GAINESVILLE, Fla. — Due to popular demand, the Florida Museum of Natural History has extended the closing date for “Wolf to Woof: The Story of Dogs” to Sept. 7.
Originally on display through Sept. 1, “Wolf to Woof” is the largest and most comprehensive traveling exhibit on the history, biology and evolution of dogs. It shows how dogs have secured a special place in human society as an incredibly diverse and versatile species that serves as hunters, herders, guards and companions.
“ ‘Wolf to Woof’ has been a very popular summer visitor attraction, so we’ve decided to give our community an extra week to see what all the ‘howling’ is about,” said Florida Museum exhibit developer Tina Choe.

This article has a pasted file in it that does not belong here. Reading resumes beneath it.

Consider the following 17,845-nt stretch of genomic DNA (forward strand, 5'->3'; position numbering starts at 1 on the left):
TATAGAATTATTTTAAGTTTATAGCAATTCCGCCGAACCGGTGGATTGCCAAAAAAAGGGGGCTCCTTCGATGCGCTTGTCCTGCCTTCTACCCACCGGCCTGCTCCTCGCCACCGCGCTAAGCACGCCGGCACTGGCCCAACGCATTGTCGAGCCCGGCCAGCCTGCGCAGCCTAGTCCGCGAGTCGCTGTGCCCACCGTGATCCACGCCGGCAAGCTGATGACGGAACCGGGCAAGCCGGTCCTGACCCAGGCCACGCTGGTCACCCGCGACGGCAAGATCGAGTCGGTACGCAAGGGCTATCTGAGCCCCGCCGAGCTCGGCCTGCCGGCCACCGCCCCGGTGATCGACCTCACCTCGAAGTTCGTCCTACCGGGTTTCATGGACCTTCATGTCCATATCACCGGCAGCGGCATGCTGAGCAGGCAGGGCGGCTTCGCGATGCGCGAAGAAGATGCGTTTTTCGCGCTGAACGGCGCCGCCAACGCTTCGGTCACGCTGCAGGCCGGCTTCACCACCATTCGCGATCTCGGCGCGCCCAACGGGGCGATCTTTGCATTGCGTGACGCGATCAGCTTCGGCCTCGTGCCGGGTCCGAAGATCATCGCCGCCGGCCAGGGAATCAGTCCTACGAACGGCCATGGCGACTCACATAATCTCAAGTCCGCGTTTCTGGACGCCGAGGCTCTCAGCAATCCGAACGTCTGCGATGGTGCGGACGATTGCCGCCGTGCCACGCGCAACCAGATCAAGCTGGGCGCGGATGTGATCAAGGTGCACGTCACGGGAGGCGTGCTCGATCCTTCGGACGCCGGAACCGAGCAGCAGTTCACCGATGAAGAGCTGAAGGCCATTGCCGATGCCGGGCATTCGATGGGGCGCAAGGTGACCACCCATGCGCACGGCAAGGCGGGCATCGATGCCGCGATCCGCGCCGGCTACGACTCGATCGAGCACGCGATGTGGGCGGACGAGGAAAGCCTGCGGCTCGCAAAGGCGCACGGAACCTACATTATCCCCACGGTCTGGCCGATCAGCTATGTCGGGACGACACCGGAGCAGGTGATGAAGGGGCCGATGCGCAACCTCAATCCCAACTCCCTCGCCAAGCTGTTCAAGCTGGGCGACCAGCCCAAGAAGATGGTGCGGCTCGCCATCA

The exhibit reveals an in-depth history of dogs and their connection with wolves through four themed sections featuring artifacts, multimedia displays, photomurals and (more…)
GAINESVILLE, Fla. — By tracing nearly 3,000 genes to the earliest common ancestor of butterflies and moths, University of Florida scientists have created an extensive “Tree of Lepidoptera” in the first study to use large-scale, next-generation DNA sequencing.
Among the study’s more surprising findings: Butterflies are more closely related to small moths than to large ones, which completely changes scientists’ understanding of how butterflies evolved. The study also found that some insects once classified as moths are actually butterflies, increasing the number of butterfly species higher than previously thought.